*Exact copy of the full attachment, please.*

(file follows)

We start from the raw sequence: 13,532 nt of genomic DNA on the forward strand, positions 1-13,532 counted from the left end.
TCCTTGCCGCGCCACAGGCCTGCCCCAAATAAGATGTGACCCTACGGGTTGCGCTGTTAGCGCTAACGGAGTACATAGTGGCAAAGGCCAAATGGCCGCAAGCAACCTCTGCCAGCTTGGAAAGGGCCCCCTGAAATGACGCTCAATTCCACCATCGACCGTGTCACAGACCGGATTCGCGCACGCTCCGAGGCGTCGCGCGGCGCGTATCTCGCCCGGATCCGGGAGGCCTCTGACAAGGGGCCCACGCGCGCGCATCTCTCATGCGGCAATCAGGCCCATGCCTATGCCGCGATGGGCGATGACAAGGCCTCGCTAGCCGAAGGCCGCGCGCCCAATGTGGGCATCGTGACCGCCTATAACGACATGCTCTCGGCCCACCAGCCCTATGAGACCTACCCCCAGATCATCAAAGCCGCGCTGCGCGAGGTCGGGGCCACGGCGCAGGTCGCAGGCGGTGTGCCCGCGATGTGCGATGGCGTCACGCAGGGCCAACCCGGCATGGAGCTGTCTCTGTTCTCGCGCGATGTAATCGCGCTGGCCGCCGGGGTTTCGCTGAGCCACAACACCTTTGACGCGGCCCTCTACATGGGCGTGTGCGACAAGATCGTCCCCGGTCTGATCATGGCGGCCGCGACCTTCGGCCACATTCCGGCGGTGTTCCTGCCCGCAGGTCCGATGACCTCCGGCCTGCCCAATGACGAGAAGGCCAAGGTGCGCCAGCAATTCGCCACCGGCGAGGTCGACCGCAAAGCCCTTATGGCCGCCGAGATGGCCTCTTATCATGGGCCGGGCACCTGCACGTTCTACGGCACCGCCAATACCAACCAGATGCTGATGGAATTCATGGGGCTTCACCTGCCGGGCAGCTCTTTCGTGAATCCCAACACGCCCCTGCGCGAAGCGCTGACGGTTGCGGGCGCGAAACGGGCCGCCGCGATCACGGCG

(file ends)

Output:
We start from the raw sequence: 13,532 nt of genomic DNA on the forward strand, positions 1-13,532 counted from the left end.
TCCTTGCCGCGCCACAGGCCTGCCCCAAATAAGATGTGACCCTACGGGTTGCGCTGTTAGCGCTAACGGAGTACATAGTGGCAAAGGCCAAATGGCCGCAAGCAACCTCTGCCAGCTTGGAAAGGGCCCCCTGAAATGACGCTCAATTCCACCATCGACCGTGTCACAGACCGGATTCGCGCACGCTCCGAGGCGTCGCGCGGCGCGTATCTCGCCCGGATCCGGGAGGCCTCTGACAAGGGGCCCACGCGCGCGCATCTCTCATGCGGCAATCAGGCCCATGCCTATGCCGCGATGGGCGATGACAAGGCCTCGCTAGCCGAAGGCCGCGCGCCCAATGTGGGCATCGTGACCGCCTATAACGACATGCTCTCGGCCCACCAGCCCTATGAGACCTACCCCCAGATCATCAAAGCCGCGCTGCGCGAGGTCGGGGCCACGGCGCAGGTCGCAGGCGGTGTGCCCGCGATGTGCGATGGCGTCACGCAGGGCCAACCCGGCATGGAGCTGTCTCTGTTCTCGCGCGATGTAATCGCGCTGGCCGCCGGGGTTTCGCTGAGCCACAACACCTTTGACGCGGCCCTCTACATGGGCGTGTGCGACAAGATCGTCCCCGGTCTGATCATGGCGGCCGCGACCTTCGGCCACATTCCGGCGGTGTTCCTGCCCGCAGGTCCGATGACCTCCGGCCTGCCCAATGACGAGAAGGCCAAGGTGCGCCAGCAATTCGCCACCGGCGAGGTCGACCGCAAAGCCCTTATGGCCGCCGAGATGGCCTCTTATCATGGGCCGGGCACCTGCACGTTCTACGGCACCGCCAATACCAACCAGATGCTGATGGAATTCATGGGGCTTCACCTGCCGGGCAGCTCTTTCGTGAATCCCAACACGCCCCTGCGCGAAGCGCTGACGGTTGCGGGCGCGAAACGGGCCGCCGCGATCACGGCG